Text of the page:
USC Digital Folklore Archives / Posts Tagged ‘Colombia’
Festival
general

The Festival of Flowers in Colombia

In Medellin, Colombia, our biggest festival and celebration is the Festival of Flowers, a yearly festival that celebrates our beautiful variety of flowers. We come together as a people and witness the flower growing families parading their latest designs as they carry them on their backs through the streets. It’s a breathtaking sight and something I’ll never quite forget. I’ve asked my grandmother, a native from Medellin who has spent her whole life there about her insights on the celebration.

A note: An Antioqueño or Paisa is a person from our region in the North of Colombia, high up in the Andes Range.

Below is a verbatim transcription first in Spanish, and then fully translated to English:

“El festival de las flores…pues el festival siempre se celebra en Augusto. El siete de Augusto. Ya están organizando el del año próximo. Entonces te voy a decir del festival de las flores. El antioqueño ácido muy negociante siempre, mi amor. El que el vende, lo produce. Ai aquí cerca a Medellín un pueblito muy frío, muy frío que se llama Santa Elena. Aya desde muchos años se cultivan las flores, y las señoras ricas aquí en Medellín le busca tener floreros con flores muy hermosas. Aya se cultivan flores de todos tipos muy hermosas, finas, como las rosas, orcidias, romelias, pero también flores más baratitas, las margaritas, los camelias, las flores menos elegantes, menos caras. Entonces, el señor cultivaba las flores, y las esposas y las niñas se venían a Medellín para venderlas y habían barrios más ricos como tu conoces aquí en Medellín como por ejemplo laureles y el poblado, la gente son muy ricas.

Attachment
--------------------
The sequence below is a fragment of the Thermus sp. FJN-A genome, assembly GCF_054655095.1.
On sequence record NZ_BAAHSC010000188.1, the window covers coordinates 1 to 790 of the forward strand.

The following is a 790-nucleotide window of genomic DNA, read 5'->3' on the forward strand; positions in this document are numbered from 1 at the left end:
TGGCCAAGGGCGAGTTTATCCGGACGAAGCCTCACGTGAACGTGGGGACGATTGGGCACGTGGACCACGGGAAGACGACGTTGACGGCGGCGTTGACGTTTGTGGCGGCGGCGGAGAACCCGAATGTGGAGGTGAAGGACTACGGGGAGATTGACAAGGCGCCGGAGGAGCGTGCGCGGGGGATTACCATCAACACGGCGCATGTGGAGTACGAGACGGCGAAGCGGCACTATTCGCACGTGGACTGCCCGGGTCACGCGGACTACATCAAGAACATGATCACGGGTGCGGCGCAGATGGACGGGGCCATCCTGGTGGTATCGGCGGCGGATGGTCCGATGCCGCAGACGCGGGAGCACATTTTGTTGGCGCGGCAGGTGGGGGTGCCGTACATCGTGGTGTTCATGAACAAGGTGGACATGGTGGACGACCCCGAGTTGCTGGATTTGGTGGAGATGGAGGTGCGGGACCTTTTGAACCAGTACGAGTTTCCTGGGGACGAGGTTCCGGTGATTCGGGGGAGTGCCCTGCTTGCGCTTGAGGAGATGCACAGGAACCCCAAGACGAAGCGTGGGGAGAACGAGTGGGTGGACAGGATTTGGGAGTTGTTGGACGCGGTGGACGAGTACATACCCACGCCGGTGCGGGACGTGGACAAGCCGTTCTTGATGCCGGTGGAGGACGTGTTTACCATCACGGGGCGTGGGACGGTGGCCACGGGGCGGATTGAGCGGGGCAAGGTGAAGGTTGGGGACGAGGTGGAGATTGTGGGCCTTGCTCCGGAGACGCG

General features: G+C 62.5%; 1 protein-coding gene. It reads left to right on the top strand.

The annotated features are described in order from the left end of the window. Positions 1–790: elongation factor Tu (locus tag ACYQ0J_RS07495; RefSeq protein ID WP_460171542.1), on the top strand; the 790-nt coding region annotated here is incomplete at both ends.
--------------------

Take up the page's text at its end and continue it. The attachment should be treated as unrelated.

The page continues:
Entonces las que venían con las orcidias, la flor nacional de Colombia, las rosas que son hermosas aquí, las romelias, las flores más elegantes de vendían en el poblado y las señoras las compraban por que ellas no tenían probeñnas de plata. Pero las otras florecitas al fin se hicieron las más populares, porque ya la gente no tenían tanta plata entonces esas flores ya se vendían muchas aquí en el centro, en el verinque, en la media, en barrios menos ricos.

Se volvió una industria grandísima. Entonces el campesino sembraba una quadrita de tierra al año, y ya después podía sembrar dos o tres. Y se volvió tan importante sembrar flores que de volvió un negocio tan importante como vender frutas o pedalear carros. Entonces esta feria de las flores se originó a por ay cuarenta o cincuenta años. Pero las flores han sido desde ase muchos años un patrimonio antioqueño en casi todos los pueblos, pero mucho más en este porque la gente de especializaron. Por ejemplo las margaritas, las naturales, eran solamente blancas y amarillas. Pero el antioqueño se inventó la forma de ser las margaritas moradas, azules, o verdes. Entonces eso les aumentaban mucho el negocio.

Entonces cada vez el campesino sabía más de esas flores, muchas variedades de esas flores se hicieron porque el antioqueño las creo, por eso se volvió una industria fuerte, por eso se ha echo famoso, y en esos últimos cincuenta años se han volvió una exhibición con esos silleteros.

ENGLISH: